Good cash flow and profitability are two different entities and often do not coincide. Let me give you an example. Months of heavy construction volume mean you have the need for lots of cash to pay your labor and job costs. Often, draws do not keep up so while you may be earning profit you are not seeing it yet.
These months may be followed by months of low construction volume when you are not earning as much profit but are collecting last payments and draws on new work. Your bank account is flush and you feel very optimistic. If you were to chart cash-on-hand and also chart your profits, you would find their cycles are quite different.
Cash Flow Pitfalls
One of the real advantages of being in remodeling instead of some other business is your ability to collect money before the job starts. A well run remodeling company has usually overbilled the buyer until the final bill. That final payment often represents the company’s net profit. However, there are other occurrences that can rock the cash flow boat for a company. Here are just a few examples:
– Increasing volume very quickly.
– Experiencing a drop-off in new job contracts over a period of time.
– Taking a large job with draw schedules that are not favorable to the company.
– Taking jobs that have high retainage. For instance, architect supervised and commercial work often require that 10% of all draws be held until some specified time period after the job is finished.
– Leaving too much money to the end of the job to be collected and then having difficulty collecting that money.
– Investing too much money on non-liquid assets like equipment, trucks, or inventory in a warehouse.
– Moving to a new niche or diversification like Insurance Reconstruction where you often must finance the job until the end.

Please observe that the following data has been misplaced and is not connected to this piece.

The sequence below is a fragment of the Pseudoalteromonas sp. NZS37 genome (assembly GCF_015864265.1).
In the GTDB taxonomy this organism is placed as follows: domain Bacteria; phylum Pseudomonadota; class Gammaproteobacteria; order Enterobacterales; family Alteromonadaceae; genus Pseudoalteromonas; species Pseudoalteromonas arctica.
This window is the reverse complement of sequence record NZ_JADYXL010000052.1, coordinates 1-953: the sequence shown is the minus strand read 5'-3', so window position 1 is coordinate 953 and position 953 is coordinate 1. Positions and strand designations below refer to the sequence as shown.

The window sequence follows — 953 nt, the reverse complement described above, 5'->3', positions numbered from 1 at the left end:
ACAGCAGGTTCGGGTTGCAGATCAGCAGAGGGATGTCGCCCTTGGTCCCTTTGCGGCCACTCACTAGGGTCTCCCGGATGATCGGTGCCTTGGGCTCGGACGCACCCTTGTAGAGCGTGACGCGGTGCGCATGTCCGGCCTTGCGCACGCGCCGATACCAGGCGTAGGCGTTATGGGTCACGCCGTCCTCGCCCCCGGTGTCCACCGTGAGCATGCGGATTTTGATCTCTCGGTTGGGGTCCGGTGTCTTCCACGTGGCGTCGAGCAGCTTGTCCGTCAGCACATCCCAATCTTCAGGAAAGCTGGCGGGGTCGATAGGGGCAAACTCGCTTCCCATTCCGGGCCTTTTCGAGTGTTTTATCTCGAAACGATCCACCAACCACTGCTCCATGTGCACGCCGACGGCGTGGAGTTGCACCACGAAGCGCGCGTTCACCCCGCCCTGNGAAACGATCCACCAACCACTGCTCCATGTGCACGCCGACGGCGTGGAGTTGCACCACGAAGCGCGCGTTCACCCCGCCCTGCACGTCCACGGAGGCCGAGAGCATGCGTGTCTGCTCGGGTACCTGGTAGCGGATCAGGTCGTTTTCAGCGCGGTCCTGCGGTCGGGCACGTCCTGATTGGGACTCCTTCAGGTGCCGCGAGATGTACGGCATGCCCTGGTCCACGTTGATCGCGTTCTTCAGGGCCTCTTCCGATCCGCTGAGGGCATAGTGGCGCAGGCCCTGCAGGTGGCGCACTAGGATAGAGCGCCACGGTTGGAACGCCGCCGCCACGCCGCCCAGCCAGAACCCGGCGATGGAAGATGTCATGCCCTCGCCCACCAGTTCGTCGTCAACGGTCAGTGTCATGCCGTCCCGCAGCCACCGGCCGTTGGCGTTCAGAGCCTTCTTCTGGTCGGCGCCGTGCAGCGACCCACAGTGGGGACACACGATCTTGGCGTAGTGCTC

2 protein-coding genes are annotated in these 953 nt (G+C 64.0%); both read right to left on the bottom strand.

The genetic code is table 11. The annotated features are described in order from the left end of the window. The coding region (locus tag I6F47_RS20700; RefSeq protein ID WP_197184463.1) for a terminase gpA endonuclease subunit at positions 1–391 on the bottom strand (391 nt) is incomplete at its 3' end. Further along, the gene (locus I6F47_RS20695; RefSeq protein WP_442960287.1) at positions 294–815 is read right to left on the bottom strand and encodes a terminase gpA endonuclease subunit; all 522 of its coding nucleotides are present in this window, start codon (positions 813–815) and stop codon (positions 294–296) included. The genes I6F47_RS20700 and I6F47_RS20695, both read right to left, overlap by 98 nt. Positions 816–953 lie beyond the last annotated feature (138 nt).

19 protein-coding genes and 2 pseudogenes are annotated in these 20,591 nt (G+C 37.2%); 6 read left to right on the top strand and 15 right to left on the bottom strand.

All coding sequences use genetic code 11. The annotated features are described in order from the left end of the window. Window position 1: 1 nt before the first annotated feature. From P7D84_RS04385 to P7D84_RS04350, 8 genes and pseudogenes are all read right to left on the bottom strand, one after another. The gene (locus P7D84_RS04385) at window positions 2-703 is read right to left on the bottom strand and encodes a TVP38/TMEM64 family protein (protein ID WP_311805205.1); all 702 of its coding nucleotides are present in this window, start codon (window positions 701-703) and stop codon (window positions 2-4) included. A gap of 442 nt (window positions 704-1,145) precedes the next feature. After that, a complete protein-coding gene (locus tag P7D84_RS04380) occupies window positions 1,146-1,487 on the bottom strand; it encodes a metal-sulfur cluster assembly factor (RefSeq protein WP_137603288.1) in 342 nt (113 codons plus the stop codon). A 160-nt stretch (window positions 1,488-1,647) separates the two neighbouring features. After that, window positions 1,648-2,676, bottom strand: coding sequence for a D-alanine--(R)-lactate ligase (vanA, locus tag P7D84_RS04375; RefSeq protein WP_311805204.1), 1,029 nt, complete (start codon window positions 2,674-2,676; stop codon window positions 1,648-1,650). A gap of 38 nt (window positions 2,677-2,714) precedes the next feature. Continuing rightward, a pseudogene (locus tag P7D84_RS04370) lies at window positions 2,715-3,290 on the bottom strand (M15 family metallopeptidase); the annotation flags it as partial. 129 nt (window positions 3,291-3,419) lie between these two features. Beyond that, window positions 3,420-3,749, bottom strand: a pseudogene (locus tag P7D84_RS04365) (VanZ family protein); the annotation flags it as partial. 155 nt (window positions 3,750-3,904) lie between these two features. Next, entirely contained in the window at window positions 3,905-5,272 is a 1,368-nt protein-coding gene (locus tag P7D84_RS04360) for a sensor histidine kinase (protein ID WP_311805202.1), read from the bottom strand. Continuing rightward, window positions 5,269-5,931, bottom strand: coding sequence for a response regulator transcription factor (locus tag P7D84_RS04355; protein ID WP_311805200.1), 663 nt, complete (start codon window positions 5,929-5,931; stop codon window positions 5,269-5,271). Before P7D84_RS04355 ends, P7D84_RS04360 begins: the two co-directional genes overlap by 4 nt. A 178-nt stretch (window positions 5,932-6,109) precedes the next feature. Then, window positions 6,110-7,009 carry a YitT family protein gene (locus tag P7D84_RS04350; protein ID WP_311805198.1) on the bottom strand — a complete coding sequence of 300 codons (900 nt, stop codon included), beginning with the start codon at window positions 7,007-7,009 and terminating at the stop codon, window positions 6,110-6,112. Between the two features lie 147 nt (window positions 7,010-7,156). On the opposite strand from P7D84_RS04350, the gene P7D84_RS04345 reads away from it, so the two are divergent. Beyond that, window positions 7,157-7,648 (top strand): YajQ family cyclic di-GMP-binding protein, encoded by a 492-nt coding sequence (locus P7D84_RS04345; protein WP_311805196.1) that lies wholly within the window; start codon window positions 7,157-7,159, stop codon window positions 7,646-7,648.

Running your company by reacting to the ebb and flow of cash is a very quick road to disaster. In Every Manager’s Guide to Business Finance, Robert Finney advises that “Cash flow remains important for any business of any size, because cash is the ultimate survival parameter. However, it is not the best financial measure of a business.” An accurate P & L is your window on true profits. Yet, you must be aware of cash as well. Not having enough cash at the proper time has been the death-knell to many a profitable company.
I remember consulting with a Midwest company early in my consulting career. It gave me such a vivid picture of the stranglehold poor cash flow takes on a company, that even 11 years later, I have not forgotten. The company was in a severe cash flow bind due to a string of unprofitable years. The remodeler was frantically selling jobs at or below cost in order to collect the initial draw and be able to deposit some money in his account. Hours each day were occupied with angry suppliers demanding money. These were non-productive hours and debilitating emotionally. The remodeler could buy from only certain suppliers and subs—not the best or least expensive, and not the suppliers or subs they wanted to buy from—because they had only a few accounts still open. It was a frightening situation and in spite of all we did, it was too late and, unfortunately, the company did not survive.